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Strategies to Target Metabolic Addictions in Brain Metastatic Breast Cancer

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[Technical Report, Annual Report]

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The overarching goal of this project is to determine whether the unique metabolic phenotype of brain metastases arising from breast cancer presents new opportunities for therapeutic intervention. Specifically, we are addressing whether the nutrient environment of the brain increases the dependence of metastatic breast cancer cells on lysosomal function and autophagy, thereby sensitizing brain metastases to lysosomotropic agents that disrupt autophagy. We are also testing the hypothesis that drug combination strategies can be developed in which treatment with a metabolic inhibitor further increases the dependence of brain-metastatic breast cancer cells on lysosome functionautophagy, such that concomitant treatment with a lysosome inhibitor yields a synergistic response. During the present reporting period, we found that brain-metastatic triple-negative breast cancer TNBC cells are markedly sensitized to lysosome inhibitors in a physiological culture medium that models the nutrient composition of the brain interstitial fluid ISF. Unexpectedly, the sensitivity of HER2 brain-metastatic breast cancer models to lysosome inhibitors is unaffected by the nutrient environment, potentially reflecting a poor ability to activate autophagy when the HER2-mTORC1 axis is constitutively active. We have also found that lysosome inhibitors selectively synergize with OXPHOS inhibitors against brain-metastatic TNBC cells in physiological, but not standard, culture medium.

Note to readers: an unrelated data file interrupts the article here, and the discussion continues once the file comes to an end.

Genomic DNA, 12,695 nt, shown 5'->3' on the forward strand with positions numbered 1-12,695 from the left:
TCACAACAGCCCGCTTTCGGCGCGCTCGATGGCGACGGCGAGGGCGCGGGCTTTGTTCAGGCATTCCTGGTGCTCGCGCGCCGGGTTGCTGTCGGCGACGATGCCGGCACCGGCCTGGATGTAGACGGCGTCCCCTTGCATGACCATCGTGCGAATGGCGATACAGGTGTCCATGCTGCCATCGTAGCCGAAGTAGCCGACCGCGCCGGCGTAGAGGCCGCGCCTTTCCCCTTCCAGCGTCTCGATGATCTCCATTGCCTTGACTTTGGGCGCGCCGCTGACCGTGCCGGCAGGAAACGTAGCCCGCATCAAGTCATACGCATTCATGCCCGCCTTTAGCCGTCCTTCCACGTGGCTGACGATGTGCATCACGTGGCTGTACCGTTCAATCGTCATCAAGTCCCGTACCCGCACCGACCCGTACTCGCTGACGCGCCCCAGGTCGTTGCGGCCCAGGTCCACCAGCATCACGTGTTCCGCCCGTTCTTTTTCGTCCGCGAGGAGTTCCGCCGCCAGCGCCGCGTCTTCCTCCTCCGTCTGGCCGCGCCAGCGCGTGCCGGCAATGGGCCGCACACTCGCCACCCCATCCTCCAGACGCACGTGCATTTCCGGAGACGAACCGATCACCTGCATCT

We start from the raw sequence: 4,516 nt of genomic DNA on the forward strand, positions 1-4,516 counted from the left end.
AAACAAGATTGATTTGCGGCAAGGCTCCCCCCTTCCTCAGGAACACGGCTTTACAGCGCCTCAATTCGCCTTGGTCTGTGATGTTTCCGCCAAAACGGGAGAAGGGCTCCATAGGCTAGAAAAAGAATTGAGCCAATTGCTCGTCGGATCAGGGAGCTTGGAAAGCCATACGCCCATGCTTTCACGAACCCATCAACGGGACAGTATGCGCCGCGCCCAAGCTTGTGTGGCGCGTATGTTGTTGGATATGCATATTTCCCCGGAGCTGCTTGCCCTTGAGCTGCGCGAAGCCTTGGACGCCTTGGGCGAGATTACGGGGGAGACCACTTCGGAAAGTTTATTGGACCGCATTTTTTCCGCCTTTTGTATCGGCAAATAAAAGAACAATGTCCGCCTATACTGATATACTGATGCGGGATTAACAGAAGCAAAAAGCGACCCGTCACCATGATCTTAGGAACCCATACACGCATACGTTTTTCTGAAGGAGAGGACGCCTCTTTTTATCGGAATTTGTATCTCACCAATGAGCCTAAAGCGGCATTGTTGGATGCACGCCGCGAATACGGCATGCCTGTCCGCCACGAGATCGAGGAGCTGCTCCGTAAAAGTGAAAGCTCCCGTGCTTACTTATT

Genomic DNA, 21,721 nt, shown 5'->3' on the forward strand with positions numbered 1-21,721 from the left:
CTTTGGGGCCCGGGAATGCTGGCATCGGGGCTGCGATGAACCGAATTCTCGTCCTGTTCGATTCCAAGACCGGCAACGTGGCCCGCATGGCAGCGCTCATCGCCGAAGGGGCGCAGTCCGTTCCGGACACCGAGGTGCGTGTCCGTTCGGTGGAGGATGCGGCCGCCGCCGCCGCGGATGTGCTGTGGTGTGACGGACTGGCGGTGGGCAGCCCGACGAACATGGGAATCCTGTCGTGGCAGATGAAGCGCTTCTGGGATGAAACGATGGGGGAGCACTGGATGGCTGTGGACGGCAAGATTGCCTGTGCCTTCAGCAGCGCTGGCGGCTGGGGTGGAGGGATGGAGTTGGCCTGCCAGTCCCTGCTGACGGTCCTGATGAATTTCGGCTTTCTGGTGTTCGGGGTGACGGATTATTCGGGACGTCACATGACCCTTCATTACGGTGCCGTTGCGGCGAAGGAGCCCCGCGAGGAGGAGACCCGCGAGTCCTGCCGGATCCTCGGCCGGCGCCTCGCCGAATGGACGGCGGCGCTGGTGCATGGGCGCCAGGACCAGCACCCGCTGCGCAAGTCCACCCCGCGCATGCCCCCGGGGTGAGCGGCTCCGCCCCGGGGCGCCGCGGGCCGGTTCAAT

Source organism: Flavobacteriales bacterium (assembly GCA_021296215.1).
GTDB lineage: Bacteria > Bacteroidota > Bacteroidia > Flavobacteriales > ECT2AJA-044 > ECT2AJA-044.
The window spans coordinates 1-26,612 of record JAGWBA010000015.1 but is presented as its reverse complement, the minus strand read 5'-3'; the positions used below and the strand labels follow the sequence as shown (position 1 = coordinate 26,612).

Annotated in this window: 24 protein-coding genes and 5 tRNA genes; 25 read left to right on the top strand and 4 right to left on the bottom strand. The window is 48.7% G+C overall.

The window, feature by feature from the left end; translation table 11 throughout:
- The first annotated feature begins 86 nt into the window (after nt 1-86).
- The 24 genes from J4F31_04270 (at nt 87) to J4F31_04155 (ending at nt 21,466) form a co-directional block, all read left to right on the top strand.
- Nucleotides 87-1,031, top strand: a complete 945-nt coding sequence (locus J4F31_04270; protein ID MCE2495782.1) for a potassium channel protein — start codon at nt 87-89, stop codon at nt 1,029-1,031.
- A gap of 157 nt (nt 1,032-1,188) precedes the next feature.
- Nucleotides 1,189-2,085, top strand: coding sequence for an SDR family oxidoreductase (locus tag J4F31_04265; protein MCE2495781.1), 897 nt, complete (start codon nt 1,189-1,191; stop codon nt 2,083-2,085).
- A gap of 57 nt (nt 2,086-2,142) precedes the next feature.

Subject Categories:

  • Medicine and Medical Research
  • Anatomy and Physiology
  • Pharmacology

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[A, Approved For Public Release]